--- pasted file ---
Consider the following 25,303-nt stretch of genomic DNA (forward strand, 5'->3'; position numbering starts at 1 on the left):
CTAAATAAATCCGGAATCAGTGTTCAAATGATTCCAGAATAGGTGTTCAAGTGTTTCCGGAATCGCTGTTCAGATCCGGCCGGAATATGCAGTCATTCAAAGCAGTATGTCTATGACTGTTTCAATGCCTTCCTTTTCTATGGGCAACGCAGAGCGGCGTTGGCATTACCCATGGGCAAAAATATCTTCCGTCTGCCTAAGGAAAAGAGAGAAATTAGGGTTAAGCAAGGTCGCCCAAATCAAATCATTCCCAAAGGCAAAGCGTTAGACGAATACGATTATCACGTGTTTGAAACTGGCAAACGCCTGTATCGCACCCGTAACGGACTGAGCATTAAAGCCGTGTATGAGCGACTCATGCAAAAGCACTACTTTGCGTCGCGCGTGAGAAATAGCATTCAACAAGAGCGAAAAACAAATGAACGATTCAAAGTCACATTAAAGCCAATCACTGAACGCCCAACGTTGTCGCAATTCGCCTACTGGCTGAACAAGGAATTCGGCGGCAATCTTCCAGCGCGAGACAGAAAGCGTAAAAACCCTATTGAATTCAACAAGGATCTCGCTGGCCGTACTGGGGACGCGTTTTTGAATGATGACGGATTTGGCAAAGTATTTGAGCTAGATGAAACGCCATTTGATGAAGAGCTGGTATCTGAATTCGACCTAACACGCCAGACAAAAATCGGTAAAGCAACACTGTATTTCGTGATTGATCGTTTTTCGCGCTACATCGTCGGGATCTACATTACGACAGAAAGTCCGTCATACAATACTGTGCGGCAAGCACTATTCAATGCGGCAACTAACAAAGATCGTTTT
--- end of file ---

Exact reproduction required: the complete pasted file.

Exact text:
Consider the following 25,303-nt stretch of genomic DNA (forward strand, 5'->3'; position numbering starts at 1 on the left):
CTAAATAAATCCGGAATCAGTGTTCAAATGATTCCAGAATAGGTGTTCAAGTGTTTCCGGAATCGCTGTTCAGATCCGGCCGGAATATGCAGTCATTCAAAGCAGTATGTCTATGACTGTTTCAATGCCTTCCTTTTCTATGGGCAACGCAGAGCGGCGTTGGCATTACCCATGGGCAAAAATATCTTCCGTCTGCCTAAGGAAAAGAGAGAAATTAGGGTTAAGCAAGGTCGCCCAAATCAAATCATTCCCAAAGGCAAAGCGTTAGACGAATACGATTATCACGTGTTTGAAACTGGCAAACGCCTGTATCGCACCCGTAACGGACTGAGCATTAAAGCCGTGTATGAGCGACTCATGCAAAAGCACTACTTTGCGTCGCGCGTGAGAAATAGCATTCAACAAGAGCGAAAAACAAATGAACGATTCAAAGTCACATTAAAGCCAATCACTGAACGCCCAACGTTGTCGCAATTCGCCTACTGGCTGAACAAGGAATTCGGCGGCAATCTTCCAGCGCGAGACAGAAAGCGTAAAAACCCTATTGAATTCAACAAGGATCTCGCTGGCCGTACTGGGGACGCGTTTTTGAATGATGACGGATTTGGCAAAGTATTTGAGCTAGATGAAACGCCATTTGATGAAGAGCTGGTATCTGAATTCGACCTAACACGCCAGACAAAAATCGGTAAAGCAACACTGTATTTCGTGATTGATCGTTTTTCGCGCTACATCGTCGGGATCTACATTACGACAGAAAGTCCGTCATACAATACTGTGCGGCAAGCACTATTCAATGCGGCAACTAACAAAGATCGTTTT